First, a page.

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Dear Fujifilm Instax SQI, I Wish I Loved You More

Read Time: 3 minutes

…but I have some issues



As short-lived as my affair with the Instax SQI is than I’d like to admit, I’ve got a pretty good idea what I feel about it. My deep affection for the Instax Mini 11 is very public—almost embarrassing—that I had such high hopes for this new release. From the get-go, I want to say that as good as the performance is for its price range, it’s not exactly my favorite from the brand’s roster of high-performing instant cameras, and for very good reasons.


RELATED: Rediscovering My Love for Instant Cameras With the Brand New Instax Mini 11




The toy-like, analog camera is more lightweight than I expected, easy to lug around (post-quarantine), although it’s a bit bulky. The lens retracts into itself; you just twist the lens to turn it on, and twist it another time to activate the Selfie Mode—with the small mirror on the front to help frame your shot. It’s also available in three gender-neutral colorways: terracotta orange, chalk white and glacier blue.


For the price of P6,999, it’s not exactly budget-friendly as compared to previous models, but it won’t drain your savings either. It’s a sight to behold, even a trinket worthy to become a collector’s item, and will definitely come in handy when we can safely go out of the house, hopefully soon. You can even use it to express your creativity indoors; I find that the more limited resources I have, the more I get to challenge myself creatively.



The 1:1 square format is one I’ve never tried before, so the Instax SQI was such a treat to test out. There’s no need to decide whether you want to shoot in landscape or portrait mode; any Instagram-obsessed photographer will love it. With Automatic Exposure as one of its main assets, it’s incredibly user-friendly, even for beginners. You don’t have to waste time deciding which lighting works best both for indoor and outdoor photography—especially for those spur-of-the-moment shots. This function automatically senses the level of ambient light when the shutter button is pressed, and it optimizes the shutter speed and flash output according to lighting conditions.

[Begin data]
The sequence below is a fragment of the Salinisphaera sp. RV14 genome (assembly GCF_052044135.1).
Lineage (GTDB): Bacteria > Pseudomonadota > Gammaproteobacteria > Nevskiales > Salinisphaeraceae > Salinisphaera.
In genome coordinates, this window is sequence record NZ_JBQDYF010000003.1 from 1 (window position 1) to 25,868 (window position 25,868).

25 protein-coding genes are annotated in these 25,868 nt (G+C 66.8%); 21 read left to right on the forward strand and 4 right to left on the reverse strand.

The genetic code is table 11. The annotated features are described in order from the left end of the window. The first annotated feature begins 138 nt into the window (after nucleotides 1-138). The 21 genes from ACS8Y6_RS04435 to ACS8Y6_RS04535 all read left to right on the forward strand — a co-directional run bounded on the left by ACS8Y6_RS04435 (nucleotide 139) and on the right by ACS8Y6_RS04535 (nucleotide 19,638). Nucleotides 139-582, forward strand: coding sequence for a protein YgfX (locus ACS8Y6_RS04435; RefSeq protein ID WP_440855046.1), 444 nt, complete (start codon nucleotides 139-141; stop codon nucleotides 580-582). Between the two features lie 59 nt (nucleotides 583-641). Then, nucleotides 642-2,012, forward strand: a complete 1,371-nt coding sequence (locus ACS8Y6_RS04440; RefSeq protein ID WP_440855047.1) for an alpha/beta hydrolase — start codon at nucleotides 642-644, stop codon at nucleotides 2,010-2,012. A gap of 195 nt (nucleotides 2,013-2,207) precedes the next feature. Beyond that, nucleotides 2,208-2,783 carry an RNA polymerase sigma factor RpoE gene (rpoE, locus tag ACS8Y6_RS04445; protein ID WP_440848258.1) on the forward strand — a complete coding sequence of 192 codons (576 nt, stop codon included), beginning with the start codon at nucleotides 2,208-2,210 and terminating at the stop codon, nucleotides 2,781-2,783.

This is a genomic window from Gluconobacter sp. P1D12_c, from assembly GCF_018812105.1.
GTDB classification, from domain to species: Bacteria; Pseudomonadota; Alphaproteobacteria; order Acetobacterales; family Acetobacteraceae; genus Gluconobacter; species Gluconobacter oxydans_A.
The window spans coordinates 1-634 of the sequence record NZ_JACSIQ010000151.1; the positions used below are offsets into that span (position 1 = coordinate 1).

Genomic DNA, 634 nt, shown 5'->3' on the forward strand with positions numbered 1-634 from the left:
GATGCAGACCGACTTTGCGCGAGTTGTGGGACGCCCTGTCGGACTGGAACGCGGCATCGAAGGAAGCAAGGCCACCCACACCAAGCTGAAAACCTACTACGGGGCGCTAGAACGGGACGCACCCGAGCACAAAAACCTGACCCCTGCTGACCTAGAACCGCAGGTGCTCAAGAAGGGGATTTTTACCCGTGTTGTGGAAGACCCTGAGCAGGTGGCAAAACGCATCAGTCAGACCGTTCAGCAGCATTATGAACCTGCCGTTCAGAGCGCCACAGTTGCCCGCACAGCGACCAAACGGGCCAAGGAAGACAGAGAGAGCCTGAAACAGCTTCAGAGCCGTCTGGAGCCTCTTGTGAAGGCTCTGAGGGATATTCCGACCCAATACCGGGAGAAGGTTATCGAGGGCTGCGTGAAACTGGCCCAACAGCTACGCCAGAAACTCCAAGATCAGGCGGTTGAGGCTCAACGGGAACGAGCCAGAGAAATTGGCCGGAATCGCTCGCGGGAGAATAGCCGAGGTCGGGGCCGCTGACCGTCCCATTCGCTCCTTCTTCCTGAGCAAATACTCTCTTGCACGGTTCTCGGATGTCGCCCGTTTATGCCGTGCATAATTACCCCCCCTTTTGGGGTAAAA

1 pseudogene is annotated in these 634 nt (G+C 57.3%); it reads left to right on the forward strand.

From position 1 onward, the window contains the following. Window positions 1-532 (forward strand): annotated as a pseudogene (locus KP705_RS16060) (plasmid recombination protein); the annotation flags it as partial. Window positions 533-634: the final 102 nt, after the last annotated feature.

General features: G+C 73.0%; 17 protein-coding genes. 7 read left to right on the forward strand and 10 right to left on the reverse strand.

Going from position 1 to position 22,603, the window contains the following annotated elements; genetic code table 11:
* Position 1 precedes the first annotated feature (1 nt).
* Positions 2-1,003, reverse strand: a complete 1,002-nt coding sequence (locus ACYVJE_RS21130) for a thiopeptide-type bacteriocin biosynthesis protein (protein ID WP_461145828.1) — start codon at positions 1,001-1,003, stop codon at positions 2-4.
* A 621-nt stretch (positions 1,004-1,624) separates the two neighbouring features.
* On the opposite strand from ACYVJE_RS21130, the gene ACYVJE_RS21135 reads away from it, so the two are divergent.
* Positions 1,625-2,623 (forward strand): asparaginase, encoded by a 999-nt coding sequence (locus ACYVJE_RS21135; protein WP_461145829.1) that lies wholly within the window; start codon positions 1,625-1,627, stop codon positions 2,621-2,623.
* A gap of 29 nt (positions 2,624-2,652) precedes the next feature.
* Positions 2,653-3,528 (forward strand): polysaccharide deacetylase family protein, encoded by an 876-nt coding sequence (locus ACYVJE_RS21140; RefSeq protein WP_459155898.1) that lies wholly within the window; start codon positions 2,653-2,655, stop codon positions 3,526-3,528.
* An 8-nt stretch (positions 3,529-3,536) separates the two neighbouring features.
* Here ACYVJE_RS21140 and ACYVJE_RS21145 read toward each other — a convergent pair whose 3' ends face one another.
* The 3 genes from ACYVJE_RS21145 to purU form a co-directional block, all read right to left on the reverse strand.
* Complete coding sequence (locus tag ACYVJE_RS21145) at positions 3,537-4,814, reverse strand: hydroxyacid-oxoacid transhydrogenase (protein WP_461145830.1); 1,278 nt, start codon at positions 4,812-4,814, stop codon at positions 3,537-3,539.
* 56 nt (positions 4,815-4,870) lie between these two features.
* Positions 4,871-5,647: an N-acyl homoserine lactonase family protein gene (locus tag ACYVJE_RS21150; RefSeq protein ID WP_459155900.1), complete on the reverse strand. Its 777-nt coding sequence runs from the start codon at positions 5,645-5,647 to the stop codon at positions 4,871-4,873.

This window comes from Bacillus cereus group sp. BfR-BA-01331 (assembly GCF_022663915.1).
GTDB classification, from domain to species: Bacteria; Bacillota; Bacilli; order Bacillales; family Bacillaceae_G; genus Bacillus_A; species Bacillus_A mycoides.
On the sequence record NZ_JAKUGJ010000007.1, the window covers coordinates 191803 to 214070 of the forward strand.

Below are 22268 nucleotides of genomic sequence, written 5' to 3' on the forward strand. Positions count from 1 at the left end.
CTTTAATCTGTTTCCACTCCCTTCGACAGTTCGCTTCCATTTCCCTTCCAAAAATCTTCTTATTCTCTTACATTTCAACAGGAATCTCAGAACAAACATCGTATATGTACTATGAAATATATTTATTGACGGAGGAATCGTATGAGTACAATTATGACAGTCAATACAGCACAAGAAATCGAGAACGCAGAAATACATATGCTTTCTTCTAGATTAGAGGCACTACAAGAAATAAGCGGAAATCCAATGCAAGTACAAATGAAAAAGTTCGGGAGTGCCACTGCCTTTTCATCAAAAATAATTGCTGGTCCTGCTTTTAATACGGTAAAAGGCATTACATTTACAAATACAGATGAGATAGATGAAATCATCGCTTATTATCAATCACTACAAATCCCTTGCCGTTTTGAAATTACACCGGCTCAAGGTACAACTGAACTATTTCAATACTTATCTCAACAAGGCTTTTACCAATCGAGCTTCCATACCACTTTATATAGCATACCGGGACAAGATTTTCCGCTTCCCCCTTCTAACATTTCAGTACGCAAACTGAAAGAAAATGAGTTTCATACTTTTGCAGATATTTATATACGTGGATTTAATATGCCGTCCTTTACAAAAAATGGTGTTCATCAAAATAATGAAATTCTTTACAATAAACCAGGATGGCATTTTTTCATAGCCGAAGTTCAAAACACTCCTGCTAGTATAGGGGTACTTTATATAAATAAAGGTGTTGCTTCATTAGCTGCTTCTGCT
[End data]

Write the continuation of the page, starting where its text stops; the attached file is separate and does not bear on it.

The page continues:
Generally, I am pretty impressed with the quality of the shots I produced using the unit. I’ve experienced a dry spell creatively, and having an instant film camera to help me (literally) see my surrounding from a different perspective is such a good thing. The colors are so vivid and the elements crisp—well, for most of the shots. It really gives off that nostalgic and gritty feel we turn to film cameras for.


Photos using the Instax SQ1


Unfortunately, I can’t in good conscience, recommend a camera without listing cons. I’ve produced a number of wasted films because some elements of the photos are cropped, even with the viewfinder to help guide me, and/or the photo appears blurry, which is a source of frustration. Believe me, it wasn’t a one-time occurrence. I thought it was because I didn’t have my eyeglasses on, and I tried it again and again, and it produced the same photo quality.


A significant drawback: many photos were cropped and appeared blurry


If you did plan on getting an instant camera from Instax’s collection, I would highly recommend the Instax Mini 11 over the Instax SQI because there are more chances of not wasting film, which by the way, isn’t at all cheap. And it’s more budget-friendly—a great holiday gift idea perhaps for a family member, a partner or even a close friend.


Instax Mini 11 vs Instax SQ1


RELATED: Your Ultimate Guide to The Fujifilm Instax Mini LiPlay


If you did reach the end of this honest review, thank you, and I wish you a lifetime of unwasted film.


The Instax SQI is avaiable in all Fujifilm authorized dealers nationwide and online at Wonder Photo Shop and the official Instax Philippines flagship store on Lazada and Shopee. Follow Instax Philippines on Facebook and Instagram at @TeamInstaxPH to be updated on latest news. 



Art Alexandra Lara

About The Author

Visual Storyteller. Explored the entertainment industry in my early 20s, eventually found my voice by telling people’s stories. Finding joy in writing about empathy, beauty and literature. Always a photographer.

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